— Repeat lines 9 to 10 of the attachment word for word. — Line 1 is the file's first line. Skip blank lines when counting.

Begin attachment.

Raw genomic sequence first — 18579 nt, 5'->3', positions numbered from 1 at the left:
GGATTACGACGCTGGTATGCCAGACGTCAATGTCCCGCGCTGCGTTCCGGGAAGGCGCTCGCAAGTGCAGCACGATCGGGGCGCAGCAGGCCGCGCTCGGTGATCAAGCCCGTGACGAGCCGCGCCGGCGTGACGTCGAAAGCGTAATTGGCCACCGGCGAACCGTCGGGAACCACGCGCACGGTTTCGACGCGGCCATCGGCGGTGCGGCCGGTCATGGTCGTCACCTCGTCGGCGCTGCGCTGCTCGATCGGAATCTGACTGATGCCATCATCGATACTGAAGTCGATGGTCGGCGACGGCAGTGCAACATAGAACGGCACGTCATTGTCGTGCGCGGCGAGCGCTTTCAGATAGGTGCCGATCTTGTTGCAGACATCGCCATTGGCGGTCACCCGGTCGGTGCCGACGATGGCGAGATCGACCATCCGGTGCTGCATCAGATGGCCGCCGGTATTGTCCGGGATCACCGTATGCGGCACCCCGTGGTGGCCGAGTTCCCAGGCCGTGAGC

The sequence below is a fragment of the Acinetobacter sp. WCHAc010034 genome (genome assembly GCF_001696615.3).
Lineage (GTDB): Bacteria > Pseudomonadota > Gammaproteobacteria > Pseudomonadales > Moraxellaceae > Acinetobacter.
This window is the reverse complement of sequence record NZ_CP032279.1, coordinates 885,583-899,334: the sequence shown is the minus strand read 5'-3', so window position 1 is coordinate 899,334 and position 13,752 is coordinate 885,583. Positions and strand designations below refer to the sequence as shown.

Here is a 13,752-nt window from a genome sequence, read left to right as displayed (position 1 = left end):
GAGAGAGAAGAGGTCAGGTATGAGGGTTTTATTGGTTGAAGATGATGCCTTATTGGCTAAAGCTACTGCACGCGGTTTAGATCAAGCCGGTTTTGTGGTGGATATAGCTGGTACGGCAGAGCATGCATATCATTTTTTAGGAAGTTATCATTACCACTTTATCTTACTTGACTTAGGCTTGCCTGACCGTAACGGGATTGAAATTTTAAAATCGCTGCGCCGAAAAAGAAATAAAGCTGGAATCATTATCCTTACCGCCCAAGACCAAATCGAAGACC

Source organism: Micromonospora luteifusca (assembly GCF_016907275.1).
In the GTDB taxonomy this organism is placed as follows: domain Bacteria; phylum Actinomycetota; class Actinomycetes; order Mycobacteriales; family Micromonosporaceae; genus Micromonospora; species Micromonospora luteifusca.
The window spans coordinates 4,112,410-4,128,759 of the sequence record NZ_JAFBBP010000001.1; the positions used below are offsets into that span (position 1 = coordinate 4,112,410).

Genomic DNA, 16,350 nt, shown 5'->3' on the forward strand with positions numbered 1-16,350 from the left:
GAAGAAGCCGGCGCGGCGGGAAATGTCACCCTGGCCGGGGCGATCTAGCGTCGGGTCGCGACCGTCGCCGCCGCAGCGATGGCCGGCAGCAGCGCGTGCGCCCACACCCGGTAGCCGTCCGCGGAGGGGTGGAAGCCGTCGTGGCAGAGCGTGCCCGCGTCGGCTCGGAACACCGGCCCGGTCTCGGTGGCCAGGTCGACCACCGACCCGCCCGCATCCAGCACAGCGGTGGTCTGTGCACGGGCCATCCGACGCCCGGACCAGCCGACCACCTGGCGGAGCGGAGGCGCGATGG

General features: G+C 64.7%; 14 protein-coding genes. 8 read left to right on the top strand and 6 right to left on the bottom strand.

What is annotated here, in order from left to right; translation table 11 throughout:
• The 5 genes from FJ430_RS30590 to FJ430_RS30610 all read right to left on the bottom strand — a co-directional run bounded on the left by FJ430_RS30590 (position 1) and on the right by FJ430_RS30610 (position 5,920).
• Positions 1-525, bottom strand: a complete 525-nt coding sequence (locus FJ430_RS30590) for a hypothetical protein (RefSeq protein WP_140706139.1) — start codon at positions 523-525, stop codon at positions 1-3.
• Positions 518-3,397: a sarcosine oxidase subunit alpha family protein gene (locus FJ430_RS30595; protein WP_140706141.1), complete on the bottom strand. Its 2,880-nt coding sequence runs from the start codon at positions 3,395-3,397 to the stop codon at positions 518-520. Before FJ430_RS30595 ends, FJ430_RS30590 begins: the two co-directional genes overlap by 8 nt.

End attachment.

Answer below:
In the GTDB taxonomy this organism is placed as follows: domain Bacteria; phylum Actinomycetota; class Actinomycetes; order Mycobacteriales; family Micromonosporaceae; genus Micromonospora; species Micromonospora luteifusca.
The window spans coordinates 4,112,410-4,128,759 of the sequence record NZ_JAFBBP010000001.1; the positions used below are offsets into that span (position 1 = coordinate 4,112,410).